By Kent Gray
Triplicate staff writer
Ratepayers may be looking at a 14 percent rate increase in the near future if a recommendation to the California Public Utilities Commission is accepted.
The increase was recommended by the administrative law judge of the PUC after Del Norte County's power utility, PacifiCorp, requested a one-cent increase per kilowatt hour to its customers.
Officials on the Nor-Cal Electric Authority said the rate increase, which is recommended to go from 7.2 cents to 8.2 cents per kilowatt hour, may make it easier for the PUC to approve the sale of PacifiCorp's assets to Nor-Cal.
"The whole deal still gets scrutinized by the PUC, by the bond companies, the insurers ¬Ė they will all want to see if it's a good deal," said Nor-Cal Commissioner Glenn Gary during a Nor-Cal teleconference yesterday between Yreka and Crescent City.
Gary has indicated in the past that if Nor-Cal, a joint powers authority seeking to provide electricity in northern California, cannot offer better rates to its customers, the PUC most likely would not approve the sale.
It was also announced at the teleconference that PacifiCorp stated it will not renegotiate its sale price to Nor-Cal, according to Nor-Cal attorney Bob Black.
Black and Nor-Cal Commissioner Jack Reese said PacifiCorp has reduced the asking price by more than $15 million since last year, to a total of $152,231,349. Black also asserted it is important for people to realize this figure is always in a state of flux because of new equipment purchases and upgrades, but the base price is fixed.
"They are not willing to reduce the purchase price any further," Black said yesterday. "Beyond this they are willing to hold onto the system and take the rate increase."
Currently, PacifiCorp is asking for 14 percent above the estimated value of the power infrastructure it has on the auction block in northern California.
"They (PacifiCorp) essentially said this is as good a deal as we are going to get through them," Black said. "They are not going to sell the system at the blue-book price when they can hang onto the system and get a 10.58 percent return."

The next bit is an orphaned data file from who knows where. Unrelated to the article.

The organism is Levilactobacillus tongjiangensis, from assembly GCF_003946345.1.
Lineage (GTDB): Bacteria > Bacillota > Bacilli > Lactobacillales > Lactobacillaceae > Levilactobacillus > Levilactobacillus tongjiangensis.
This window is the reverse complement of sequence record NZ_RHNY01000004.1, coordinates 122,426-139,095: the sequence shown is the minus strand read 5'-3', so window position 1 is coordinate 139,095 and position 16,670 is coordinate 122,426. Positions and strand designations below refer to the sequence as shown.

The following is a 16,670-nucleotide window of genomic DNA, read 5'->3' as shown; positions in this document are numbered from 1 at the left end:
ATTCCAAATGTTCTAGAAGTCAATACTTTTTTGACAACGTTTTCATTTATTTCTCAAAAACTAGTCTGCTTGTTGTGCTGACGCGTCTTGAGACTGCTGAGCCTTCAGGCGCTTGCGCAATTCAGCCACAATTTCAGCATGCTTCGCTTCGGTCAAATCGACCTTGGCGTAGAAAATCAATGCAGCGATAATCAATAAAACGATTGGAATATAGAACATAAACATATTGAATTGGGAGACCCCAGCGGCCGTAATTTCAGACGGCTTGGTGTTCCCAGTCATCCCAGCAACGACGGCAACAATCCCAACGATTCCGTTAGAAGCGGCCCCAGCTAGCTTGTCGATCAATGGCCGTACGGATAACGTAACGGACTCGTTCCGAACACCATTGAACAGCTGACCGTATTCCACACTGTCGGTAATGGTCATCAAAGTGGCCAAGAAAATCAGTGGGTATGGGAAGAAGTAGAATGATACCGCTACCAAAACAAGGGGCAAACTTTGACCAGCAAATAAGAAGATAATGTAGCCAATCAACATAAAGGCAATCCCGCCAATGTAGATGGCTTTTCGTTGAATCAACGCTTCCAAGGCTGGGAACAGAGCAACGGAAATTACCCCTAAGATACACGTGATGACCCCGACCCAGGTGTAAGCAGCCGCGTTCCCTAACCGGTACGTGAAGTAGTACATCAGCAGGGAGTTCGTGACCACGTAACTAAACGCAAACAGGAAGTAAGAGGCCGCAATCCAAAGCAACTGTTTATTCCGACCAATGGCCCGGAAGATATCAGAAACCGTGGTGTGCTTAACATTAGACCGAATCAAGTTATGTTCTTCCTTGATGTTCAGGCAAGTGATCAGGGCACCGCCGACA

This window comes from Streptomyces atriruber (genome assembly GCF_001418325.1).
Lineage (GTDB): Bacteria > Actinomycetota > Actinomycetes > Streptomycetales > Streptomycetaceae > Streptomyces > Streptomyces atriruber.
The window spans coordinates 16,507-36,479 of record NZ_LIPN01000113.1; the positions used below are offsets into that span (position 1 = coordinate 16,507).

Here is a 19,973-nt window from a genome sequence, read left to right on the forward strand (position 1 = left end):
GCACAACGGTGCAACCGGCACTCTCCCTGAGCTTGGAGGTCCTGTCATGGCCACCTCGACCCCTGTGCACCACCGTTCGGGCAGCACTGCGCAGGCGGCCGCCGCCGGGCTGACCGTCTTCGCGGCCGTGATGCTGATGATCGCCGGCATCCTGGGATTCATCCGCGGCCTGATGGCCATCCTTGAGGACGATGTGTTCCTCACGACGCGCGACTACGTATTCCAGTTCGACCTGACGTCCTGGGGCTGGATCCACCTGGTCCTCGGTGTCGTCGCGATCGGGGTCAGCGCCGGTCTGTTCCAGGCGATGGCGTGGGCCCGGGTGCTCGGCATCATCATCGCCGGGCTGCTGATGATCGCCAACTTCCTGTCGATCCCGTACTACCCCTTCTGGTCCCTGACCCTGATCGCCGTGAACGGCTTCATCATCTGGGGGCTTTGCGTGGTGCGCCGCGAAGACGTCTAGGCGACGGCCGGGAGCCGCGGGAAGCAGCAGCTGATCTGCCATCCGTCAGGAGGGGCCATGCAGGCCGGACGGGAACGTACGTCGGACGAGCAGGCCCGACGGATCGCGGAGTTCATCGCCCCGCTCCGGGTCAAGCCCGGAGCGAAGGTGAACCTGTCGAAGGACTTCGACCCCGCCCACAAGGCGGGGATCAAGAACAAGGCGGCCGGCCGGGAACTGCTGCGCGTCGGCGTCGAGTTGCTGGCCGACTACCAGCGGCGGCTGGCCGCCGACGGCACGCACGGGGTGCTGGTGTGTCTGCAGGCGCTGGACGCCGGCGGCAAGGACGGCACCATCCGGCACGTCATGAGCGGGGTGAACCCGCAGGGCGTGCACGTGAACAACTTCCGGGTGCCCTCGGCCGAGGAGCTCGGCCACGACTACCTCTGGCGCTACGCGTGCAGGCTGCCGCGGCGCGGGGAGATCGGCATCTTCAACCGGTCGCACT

Black also said PacifiCorp was not willing to consider many of the contract suggestions offered by Siskiyou County counsel, Frank DeMarco, at the previous commission meeting. One suggestion was that PacifiCorp give a warranty on the assets purchased.
"PacifiCorp said they have never warranteed anything except ¬Ďas is/where is' for anything," said Black. "They said they consider this to be a central feature of the transaction, in their judgment, and are not willing to put this back on the table at this date."
Although PacifiCorp appeared to stand firm on any renegotiation, they were willing to consider some minor contract changes to better clarify the responsibilities of each party.
Bill Taylor, an attorney from Sacramento with PUC experience who was hired by DeMarco to keep tabs on the transaction, suggested several contract alterations yesterday at the conference.
At one point, as Taylor focused on extremely minor points in the contract, Reese, who was also on the telephone conference, said, "Why don't you shut up." Officials in Crescent City weren't sure if Reese could be heard on the intercom in Yreka, where Taylor was.
But when Reese later asked if his Yreka counterparts would like to know his opinion, they replied they had already heard it.